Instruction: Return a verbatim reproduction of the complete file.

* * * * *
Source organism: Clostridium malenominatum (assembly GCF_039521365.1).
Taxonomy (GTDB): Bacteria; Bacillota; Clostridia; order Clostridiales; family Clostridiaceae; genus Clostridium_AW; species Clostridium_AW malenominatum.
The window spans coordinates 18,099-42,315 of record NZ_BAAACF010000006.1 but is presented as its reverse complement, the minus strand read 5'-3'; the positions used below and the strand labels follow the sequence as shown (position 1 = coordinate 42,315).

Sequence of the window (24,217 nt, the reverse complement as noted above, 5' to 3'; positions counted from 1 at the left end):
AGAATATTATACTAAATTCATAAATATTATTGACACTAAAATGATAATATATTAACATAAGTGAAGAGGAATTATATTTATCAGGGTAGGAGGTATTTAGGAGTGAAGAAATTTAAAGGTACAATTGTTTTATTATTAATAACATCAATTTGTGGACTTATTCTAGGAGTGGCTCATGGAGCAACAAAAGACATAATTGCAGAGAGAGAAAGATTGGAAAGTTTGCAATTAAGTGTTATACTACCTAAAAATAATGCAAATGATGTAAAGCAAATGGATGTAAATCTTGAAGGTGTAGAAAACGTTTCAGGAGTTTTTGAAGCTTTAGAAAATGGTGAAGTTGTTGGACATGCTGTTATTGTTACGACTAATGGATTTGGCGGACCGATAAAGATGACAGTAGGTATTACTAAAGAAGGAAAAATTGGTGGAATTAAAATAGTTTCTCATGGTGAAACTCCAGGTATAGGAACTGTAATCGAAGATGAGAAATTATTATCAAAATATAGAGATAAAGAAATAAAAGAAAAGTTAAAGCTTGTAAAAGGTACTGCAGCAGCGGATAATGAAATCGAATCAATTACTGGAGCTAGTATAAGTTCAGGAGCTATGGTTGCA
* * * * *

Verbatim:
Source organism: Clostridium malenominatum (assembly GCF_039521365.1).
Taxonomy (GTDB): Bacteria; Bacillota; Clostridia; order Clostridiales; family Clostridiaceae; genus Clostridium_AW; species Clostridium_AW malenominatum.
The window spans coordinates 18,099-42,315 of record NZ_BAAACF010000006.1 but is presented as its reverse complement, the minus strand read 5'-3'; the positions used below and the strand labels follow the sequence as shown (position 1 = coordinate 42,315).

Sequence of the window (24,217 nt, the reverse complement as noted above, 5' to 3'; positions counted from 1 at the left end):
AGAATATTATACTAAATTCATAAATATTATTGACACTAAAATGATAATATATTAACATAAGTGAAGAGGAATTATATTTATCAGGGTAGGAGGTATTTAGGAGTGAAGAAATTTAAAGGTACAATTGTTTTATTATTAATAACATCAATTTGTGGACTTATTCTAGGAGTGGCTCATGGAGCAACAAAAGACATAATTGCAGAGAGAGAAAGATTGGAAAGTTTGCAATTAAGTGTTATACTACCTAAAAATAATGCAAATGATGTAAAGCAAATGGATGTAAATCTTGAAGGTGTAGAAAACGTTTCAGGAGTTTTTGAAGCTTTAGAAAATGGTGAAGTTGTTGGACATGCTGTTATTGTTACGACTAATGGATTTGGCGGACCGATAAAGATGACAGTAGGTATTACTAAAGAAGGAAAAATTGGTGGAATTAAAATAGTTTCTCATGGTGAAACTCCAGGTATAGGAACTGTAATCGAAGATGAGAAATTATTATCAAAATATAGAGATAAAGAAATAAAAGAAAAGTTAAAGCTTGTAAAAGGTACTGCAGCAGCGGATAATGAAATCGAATCAATTACTGGAGCTAGTATAAGTTCAGGAGCTATGGTTGCA